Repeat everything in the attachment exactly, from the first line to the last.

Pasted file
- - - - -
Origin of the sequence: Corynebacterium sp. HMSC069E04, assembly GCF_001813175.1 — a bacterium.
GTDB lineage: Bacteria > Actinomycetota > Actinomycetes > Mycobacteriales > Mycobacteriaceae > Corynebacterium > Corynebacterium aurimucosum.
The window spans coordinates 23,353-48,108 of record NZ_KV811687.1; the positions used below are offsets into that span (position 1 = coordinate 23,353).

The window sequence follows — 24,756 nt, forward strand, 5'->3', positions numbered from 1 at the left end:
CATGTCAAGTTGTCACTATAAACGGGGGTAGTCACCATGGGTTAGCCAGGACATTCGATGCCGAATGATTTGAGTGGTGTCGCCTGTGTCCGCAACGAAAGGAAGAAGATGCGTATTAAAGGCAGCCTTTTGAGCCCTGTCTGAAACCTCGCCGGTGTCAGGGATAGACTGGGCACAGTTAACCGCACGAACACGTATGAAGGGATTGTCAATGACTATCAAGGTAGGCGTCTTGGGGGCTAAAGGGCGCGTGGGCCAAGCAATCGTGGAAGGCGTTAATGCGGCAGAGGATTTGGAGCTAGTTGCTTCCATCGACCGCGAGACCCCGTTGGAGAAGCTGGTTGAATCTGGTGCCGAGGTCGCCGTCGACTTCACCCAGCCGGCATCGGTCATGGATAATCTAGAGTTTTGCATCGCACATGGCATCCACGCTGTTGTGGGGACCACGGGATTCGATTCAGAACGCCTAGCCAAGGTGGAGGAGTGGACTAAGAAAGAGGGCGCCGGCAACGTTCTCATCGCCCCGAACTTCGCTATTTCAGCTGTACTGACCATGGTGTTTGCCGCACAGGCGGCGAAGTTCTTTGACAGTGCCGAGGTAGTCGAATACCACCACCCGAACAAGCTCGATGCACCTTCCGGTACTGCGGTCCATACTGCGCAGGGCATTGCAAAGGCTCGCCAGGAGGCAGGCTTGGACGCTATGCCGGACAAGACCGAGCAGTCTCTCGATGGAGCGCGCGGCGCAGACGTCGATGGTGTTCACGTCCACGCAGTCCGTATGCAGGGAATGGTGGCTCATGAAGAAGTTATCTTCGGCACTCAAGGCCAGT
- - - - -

Origin of the sequence: Corynebacterium sp. HMSC069E04, assembly GCF_001813175.1 — a bacterium.
GTDB lineage: Bacteria > Actinomycetota > Actinomycetes > Mycobacteriales > Mycobacteriaceae > Corynebacterium > Corynebacterium aurimucosum.
The window spans coordinates 23,353-48,108 of record NZ_KV811687.1; the positions used below are offsets into that span (position 1 = coordinate 23,353).

The window sequence follows — 24,756 nt, forward strand, 5'->3', positions numbered from 1 at the left end:
CATGTCAAGTTGTCACTATAAACGGGGGTAGTCACCATGGGTTAGCCAGGACATTCGATGCCGAATGATTTGAGTGGTGTCGCCTGTGTCCGCAACGAAAGGAAGAAGATGCGTATTAAAGGCAGCCTTTTGAGCCCTGTCTGAAACCTCGCCGGTGTCAGGGATAGACTGGGCACAGTTAACCGCACGAACACGTATGAAGGGATTGTCAATGACTATCAAGGTAGGCGTCTTGGGGGCTAAAGGGCGCGTGGGCCAAGCAATCGTGGAAGGCGTTAATGCGGCAGAGGATTTGGAGCTAGTTGCTTCCATCGACCGCGAGACCCCGTTGGAGAAGCTGGTTGAATCTGGTGCCGAGGTCGCCGTCGACTTCACCCAGCCGGCATCGGTCATGGATAATCTAGAGTTTTGCATCGCACATGGCATCCACGCTGTTGTGGGGACCACGGGATTCGATTCAGAACGCCTAGCCAAGGTGGAGGAGTGGACTAAGAAAGAGGGCGCCGGCAACGTTCTCATCGCCCCGAACTTCGCTATTTCAGCTGTACTGACCATGGTGTTTGCCGCACAGGCGGCGAAGTTCTTTGACAGTGCCGAGGTAGTCGAATACCACCACCCGAACAAGCTCGATGCACCTTCCGGTACTGCGGTCCATACTGCGCAGGGCATTGCAAAGGCTCGCCAGGAGGCAGGCTTGGACGCTATGCCGGACAAGACCGAGCAGTCTCTCGATGGAGCGCGCGGCGCAGACGTCGATGGTGTTCACGTCCACGCAGTCCGTATGCAGGGAATGGTGGCTCATGAAGAAGTTATCTTCGGCACTCAAGGCCAGT